Learning From Failure Is Critical for Your Success

Why is learning from failure beneficial? How can you develop by learning from failure?

Black Box Thinking shows how learning from failure can benefit you personally and society as a whole. Without making mistakes and learning from failure, the world would be a very different place. 

Read on to explore why human development requires learning from failure. 

We Learn Through Failure

Syed argues that we can only improve by learning from our failures. This is because your mistakes reveal what you don’t yet understand, thus showing what you need to learn next. For example, revising an essay always reveals vagueness or unclear logic in the first draft, and those mistakes tell the writer how to improve the essay.  

On the flip side, neglecting to learn from mistakes means that you can’t improve. Imagine a gymnast who gets flustered by mistakes instead of assessing how to avoid them—such an athlete would keep repeating the same errors.

On the institutional level, organizations that learn from failures iron out systemic flaws and improve their performance. For example, lean startups prioritize learning from what goes wrong, adapting from customer feedback and product failures. By contrast, organizations that ignore their mistakes will continue to make them, risking stagnation. 

(Shortform note: In The Art of Learning, Josh Waitzkin argues that learning from your mistakes is the key to competitive success. When you make an error, note where you went wrong and shore up that weakness by training yourself not to repeat it. He also recommends actively seeking out opportunities to fail badly and repeatedly, because this humbles you and helps you approach learning with a beginner’s mind. In a way, this is what learning organizations do: They embrace that what they do know is less than what they don’t know.)

Failure and Human Development

Black Box Thinking is about learning from failure. Syed argues that learning from failure drives the growth of large organizations, underpins innovation in business, and helps us become resilient, growth-oriented agents. Airlines exemplify this mindset and method, using “black boxes” to collect data, analyze crashes, and learn from them. 

However, we still fail to learn from our mistakes in multiple key areas—from health care to criminal justice—and this endangers lives and resources.   

Matthew Syed is an award-winning journalist, author, and former Olympian for Great Britain’s table tennis team. He’s worked as a journalist for over two decades, and he’s written four books focused on mindset, performance, and growth. Syed also works as a consultant to help organizations build growth-focused cultures and foster continual improvement.

In this guide, we’ll explain Black Box Thinking in four parts. Part 1 introduces Syed’s argument that success comes from failure and explains the history of humanity’s attitudes toward failure. Part 2 explores the institutions that learn from failure—how, why, and the benefits they reap—while Part 3 discusses institutions that neglect to learn from failure and the problems this causes. To end, Part 4 explains how to embrace failure as positive, and how to develop a learning organization

We’ve clarified and expanded Syed’s ideas with perspectives from The Fifth Discipline: The Art and Practice of the Learning Organization, by Peter Senge, and from Tribal Leadership, by Dave Logan et al.—both of which treat organizational development in detail.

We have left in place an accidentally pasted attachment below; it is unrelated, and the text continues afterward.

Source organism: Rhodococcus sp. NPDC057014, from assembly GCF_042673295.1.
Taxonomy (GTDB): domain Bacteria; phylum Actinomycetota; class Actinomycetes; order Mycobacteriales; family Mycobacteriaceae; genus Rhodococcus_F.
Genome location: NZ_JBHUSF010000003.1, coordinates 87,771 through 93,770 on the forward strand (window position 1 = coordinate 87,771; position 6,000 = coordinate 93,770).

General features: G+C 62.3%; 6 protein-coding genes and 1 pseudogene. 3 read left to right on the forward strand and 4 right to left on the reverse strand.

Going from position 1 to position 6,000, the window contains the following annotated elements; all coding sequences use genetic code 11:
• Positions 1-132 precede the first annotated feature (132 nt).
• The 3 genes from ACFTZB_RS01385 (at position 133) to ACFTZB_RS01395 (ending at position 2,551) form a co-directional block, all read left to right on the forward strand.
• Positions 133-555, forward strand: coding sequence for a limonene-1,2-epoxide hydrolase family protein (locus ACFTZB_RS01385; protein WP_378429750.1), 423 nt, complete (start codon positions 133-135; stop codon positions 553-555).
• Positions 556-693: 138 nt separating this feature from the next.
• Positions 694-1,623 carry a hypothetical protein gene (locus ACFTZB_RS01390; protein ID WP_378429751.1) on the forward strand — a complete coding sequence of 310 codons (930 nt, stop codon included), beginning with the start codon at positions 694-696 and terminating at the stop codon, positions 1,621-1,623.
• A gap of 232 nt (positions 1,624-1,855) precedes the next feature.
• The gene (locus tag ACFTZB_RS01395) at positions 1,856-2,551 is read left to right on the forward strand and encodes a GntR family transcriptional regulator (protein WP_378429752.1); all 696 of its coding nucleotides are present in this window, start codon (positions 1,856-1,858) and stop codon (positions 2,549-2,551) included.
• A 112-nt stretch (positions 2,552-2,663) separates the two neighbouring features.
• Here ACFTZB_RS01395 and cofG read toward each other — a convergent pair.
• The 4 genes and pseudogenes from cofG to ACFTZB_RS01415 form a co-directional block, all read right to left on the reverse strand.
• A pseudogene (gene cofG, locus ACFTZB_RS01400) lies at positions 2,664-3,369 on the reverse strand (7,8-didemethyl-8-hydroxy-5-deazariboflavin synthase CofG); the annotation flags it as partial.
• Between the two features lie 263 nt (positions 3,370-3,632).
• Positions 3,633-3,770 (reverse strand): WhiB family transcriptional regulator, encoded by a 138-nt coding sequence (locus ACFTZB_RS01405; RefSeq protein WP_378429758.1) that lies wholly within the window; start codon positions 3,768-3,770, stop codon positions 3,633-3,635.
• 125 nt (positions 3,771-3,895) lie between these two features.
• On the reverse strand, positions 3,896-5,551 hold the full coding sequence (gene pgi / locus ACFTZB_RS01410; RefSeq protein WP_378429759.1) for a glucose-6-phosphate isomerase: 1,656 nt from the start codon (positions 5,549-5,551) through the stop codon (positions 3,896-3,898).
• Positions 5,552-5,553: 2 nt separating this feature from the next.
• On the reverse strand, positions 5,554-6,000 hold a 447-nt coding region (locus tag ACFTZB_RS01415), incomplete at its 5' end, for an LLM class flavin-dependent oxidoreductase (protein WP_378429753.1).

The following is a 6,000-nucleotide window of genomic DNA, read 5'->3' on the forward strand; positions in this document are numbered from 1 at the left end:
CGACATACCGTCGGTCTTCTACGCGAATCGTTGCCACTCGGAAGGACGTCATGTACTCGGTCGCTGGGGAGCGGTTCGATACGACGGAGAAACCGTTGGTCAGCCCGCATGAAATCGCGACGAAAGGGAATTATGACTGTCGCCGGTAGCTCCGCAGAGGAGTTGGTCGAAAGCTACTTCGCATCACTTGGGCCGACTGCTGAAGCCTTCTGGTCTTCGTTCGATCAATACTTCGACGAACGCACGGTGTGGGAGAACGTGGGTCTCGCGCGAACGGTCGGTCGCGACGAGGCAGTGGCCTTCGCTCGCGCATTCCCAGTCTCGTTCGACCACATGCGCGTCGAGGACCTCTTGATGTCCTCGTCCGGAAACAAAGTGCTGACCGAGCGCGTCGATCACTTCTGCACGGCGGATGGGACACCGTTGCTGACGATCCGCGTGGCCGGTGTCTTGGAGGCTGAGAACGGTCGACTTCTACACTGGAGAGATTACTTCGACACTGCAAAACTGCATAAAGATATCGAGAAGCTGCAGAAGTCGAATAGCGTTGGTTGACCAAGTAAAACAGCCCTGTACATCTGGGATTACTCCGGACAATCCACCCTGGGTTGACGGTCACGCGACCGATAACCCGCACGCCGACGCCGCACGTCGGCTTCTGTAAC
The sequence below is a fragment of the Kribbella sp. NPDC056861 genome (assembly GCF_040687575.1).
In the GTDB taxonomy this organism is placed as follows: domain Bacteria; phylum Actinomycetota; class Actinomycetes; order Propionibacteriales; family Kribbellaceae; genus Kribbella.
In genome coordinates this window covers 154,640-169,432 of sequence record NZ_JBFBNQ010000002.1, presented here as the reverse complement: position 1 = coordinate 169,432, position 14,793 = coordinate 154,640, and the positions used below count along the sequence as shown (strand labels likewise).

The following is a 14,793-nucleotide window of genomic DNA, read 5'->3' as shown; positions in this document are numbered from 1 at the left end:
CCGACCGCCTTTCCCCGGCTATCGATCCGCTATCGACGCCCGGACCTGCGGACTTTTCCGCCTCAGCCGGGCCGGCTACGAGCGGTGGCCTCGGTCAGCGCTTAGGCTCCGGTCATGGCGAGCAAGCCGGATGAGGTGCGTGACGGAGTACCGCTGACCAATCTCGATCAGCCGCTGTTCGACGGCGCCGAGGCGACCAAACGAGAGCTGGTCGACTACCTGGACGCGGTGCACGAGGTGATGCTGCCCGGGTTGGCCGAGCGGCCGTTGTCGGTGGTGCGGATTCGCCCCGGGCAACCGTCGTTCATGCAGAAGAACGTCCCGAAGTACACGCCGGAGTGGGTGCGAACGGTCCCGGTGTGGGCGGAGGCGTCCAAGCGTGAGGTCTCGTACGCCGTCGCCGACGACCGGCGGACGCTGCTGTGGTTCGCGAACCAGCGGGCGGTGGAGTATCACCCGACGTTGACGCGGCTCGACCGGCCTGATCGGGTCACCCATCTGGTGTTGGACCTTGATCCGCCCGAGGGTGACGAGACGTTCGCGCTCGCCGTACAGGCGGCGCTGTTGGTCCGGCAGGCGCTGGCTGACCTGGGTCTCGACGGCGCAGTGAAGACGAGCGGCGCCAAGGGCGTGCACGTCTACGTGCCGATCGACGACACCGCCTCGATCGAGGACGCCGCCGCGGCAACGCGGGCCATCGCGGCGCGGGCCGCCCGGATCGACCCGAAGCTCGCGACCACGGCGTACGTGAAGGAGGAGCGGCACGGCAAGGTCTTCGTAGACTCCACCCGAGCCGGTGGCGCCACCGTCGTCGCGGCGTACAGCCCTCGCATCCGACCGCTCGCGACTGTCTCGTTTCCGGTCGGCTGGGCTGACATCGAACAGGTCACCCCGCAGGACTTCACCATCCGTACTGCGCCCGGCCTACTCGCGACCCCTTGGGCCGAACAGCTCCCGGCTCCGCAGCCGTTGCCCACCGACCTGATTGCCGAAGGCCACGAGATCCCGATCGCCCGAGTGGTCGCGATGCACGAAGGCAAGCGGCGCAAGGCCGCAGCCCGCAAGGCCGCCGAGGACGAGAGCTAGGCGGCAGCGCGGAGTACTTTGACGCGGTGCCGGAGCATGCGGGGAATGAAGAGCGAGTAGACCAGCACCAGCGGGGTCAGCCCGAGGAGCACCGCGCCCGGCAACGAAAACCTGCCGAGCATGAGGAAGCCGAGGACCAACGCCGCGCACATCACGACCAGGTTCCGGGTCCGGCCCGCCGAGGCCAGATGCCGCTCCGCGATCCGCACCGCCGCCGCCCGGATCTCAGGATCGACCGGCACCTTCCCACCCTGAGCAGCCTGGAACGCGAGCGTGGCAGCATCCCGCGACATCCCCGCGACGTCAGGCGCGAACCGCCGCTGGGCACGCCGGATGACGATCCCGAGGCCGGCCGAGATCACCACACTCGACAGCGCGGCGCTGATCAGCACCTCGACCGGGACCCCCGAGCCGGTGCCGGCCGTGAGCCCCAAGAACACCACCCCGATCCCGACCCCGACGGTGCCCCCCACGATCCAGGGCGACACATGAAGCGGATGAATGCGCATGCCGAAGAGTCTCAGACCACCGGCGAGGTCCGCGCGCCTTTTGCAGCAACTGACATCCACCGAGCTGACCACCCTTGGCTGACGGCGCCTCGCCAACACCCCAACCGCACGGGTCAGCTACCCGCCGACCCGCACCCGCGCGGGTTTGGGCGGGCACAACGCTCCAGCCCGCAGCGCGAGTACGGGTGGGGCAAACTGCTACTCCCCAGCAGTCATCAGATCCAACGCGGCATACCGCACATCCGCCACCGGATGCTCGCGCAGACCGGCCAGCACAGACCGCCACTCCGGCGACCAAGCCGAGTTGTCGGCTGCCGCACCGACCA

We Develop Through Failure

The core of Syed’s argument is that, as individuals, we can only improve by learning from our failures. On the flip side, neglecting to learn from mistakes means that you can’t improve. For example, a dancer who takes every mistake as a chance to grow will get better, while a dancer who ignores or denies her errors will remain static.

This also applies on the institutional level: Organizations that learn from failures iron out systemic flaws and improve their performance. Organizations that ignore their mistakes will continue to make them, risking stagnation. 

(Shortform note: In The Art of Learning, Josh Waitzkin argues that learning from your mistakes is the key to competitive success. When you make an error, note where you went wrong and shore up that weakness by training yourself not to repeat it. He also recommends actively seeking out opportunities to fail badly and repeatedly, because this humbles you and helps you approach learning with a beginner’s mind. In a way, this is what learning organizations do: They embrace that what they do know is less than what they don’t know.)

From here, Syed argues that we need to spread failure-based learning throughout modern society. Neglecting to learn wastes lives and resources, such as the tens of thousands of annual deaths from preventable errors in hospitals and the thousands of wrongful convictions in the court system. (Shortform note: To clarify, Syed bases his argument around the American health care and court systems, though he also cites some examples from the UK’s hospitals.)

Progress—our ability to develop our knowledge, our societies, or our technology—is a hallmark of human civilization. We develop by learning from failure, but so long as such major institutions neglect this opportunity, we won’t progress as smoothly.

(Shortform note: Steven Pinker, a Canadian-American psycholinguist, argues in Enlightenment Now that reason is the primary driver of humanity’s progress. He asserts that reason, science, and humanism have yielded longer life spans, better food production, greater wealth, more peace, democracy, individual rights, and more. While Syed doesn’t explicitly define “progress,” Pinker suggests that we should aim to continuously improve human flourishing, in “life, health, happiness… richness of experience.”)

Learning From Failure Is Critical for Your Success

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